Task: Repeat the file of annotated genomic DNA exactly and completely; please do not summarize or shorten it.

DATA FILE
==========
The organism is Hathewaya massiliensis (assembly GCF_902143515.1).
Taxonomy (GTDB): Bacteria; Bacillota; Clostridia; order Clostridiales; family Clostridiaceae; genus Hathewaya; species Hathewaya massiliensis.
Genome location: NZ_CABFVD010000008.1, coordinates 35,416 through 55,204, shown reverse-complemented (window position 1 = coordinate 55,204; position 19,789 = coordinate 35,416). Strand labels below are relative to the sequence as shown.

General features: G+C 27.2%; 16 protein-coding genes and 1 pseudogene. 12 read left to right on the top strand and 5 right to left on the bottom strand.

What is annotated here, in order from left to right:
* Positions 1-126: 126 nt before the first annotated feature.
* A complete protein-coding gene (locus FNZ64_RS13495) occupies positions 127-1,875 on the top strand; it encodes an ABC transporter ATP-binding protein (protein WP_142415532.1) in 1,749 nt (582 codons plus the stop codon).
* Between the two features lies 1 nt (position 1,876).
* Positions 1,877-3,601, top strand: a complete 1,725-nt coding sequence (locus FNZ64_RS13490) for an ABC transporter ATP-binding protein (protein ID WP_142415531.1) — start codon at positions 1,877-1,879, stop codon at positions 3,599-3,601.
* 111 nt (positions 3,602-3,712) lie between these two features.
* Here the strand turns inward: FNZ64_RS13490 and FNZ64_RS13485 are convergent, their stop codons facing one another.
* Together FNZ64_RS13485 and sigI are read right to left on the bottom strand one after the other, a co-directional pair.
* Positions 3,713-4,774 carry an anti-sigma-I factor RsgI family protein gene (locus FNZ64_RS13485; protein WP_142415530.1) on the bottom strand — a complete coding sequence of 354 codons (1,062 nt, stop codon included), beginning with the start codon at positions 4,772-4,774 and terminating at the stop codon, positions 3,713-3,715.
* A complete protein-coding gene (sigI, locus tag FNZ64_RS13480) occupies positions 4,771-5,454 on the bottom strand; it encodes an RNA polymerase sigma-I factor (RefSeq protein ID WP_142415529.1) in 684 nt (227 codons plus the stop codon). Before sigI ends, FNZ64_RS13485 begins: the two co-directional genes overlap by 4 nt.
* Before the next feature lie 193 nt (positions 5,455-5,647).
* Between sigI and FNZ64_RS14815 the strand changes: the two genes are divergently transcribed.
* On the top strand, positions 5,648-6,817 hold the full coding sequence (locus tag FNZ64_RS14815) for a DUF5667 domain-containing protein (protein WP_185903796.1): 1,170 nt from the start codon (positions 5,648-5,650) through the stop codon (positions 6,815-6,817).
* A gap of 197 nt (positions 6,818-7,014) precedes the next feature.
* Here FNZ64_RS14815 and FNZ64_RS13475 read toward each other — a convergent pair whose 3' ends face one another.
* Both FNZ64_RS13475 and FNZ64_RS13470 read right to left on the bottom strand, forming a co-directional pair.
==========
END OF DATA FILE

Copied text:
The organism is Hathewaya massiliensis (assembly GCF_902143515.1).
Taxonomy (GTDB): Bacteria; Bacillota; Clostridia; order Clostridiales; family Clostridiaceae; genus Hathewaya; species Hathewaya massiliensis.
Genome location: NZ_CABFVD010000008.1, coordinates 35,416 through 55,204, shown reverse-complemented (window position 1 = coordinate 55,204; position 19,789 = coordinate 35,416). Strand labels below are relative to the sequence as shown.

General features: G+C 27.2%; 16 protein-coding genes and 1 pseudogene. 12 read left to right on the top strand and 5 right to left on the bottom strand.

What is annotated here, in order from left to right:
* Positions 1-126: 126 nt before the first annotated feature.
* A complete protein-coding gene (locus FNZ64_RS13495) occupies positions 127-1,875 on the top strand; it encodes an ABC transporter ATP-binding protein (protein WP_142415532.1) in 1,749 nt (582 codons plus the stop codon).
* Between the two features lies 1 nt (position 1,876).
* Positions 1,877-3,601, top strand: a complete 1,725-nt coding sequence (locus FNZ64_RS13490) for an ABC transporter ATP-binding protein (protein ID WP_142415531.1) — start codon at positions 1,877-1,879, stop codon at positions 3,599-3,601.
* 111 nt (positions 3,602-3,712) lie between these two features.
* Here the strand turns inward: FNZ64_RS13490 and FNZ64_RS13485 are convergent, their stop codons facing one another.
* Together FNZ64_RS13485 and sigI are read right to left on the bottom strand one after the other, a co-directional pair.
* Positions 3,713-4,774 carry an anti-sigma-I factor RsgI family protein gene (locus FNZ64_RS13485; protein WP_142415530.1) on the bottom strand — a complete coding sequence of 354 codons (1,062 nt, stop codon included), beginning with the start codon at positions 4,772-4,774 and terminating at the stop codon, positions 3,713-3,715.
* A complete protein-coding gene (sigI, locus tag FNZ64_RS13480) occupies positions 4,771-5,454 on the bottom strand; it encodes an RNA polymerase sigma-I factor (RefSeq protein ID WP_142415529.1) in 684 nt (227 codons plus the stop codon). Before sigI ends, FNZ64_RS13485 begins: the two co-directional genes overlap by 4 nt.
* Before the next feature lie 193 nt (positions 5,455-5,647).
* Between sigI and FNZ64_RS14815 the strand changes: the two genes are divergently transcribed.
* On the top strand, positions 5,648-6,817 hold the full coding sequence (locus tag FNZ64_RS14815) for a DUF5667 domain-containing protein (protein WP_185903796.1): 1,170 nt from the start codon (positions 5,648-5,650) through the stop codon (positions 6,815-6,817).
* A gap of 197 nt (positions 6,818-7,014) precedes the next feature.
* Here FNZ64_RS14815 and FNZ64_RS13475 read toward each other — a convergent pair whose 3' ends face one another.
* Both FNZ64_RS13475 and FNZ64_RS13470 read right to left on the bottom strand, forming a co-directional pair.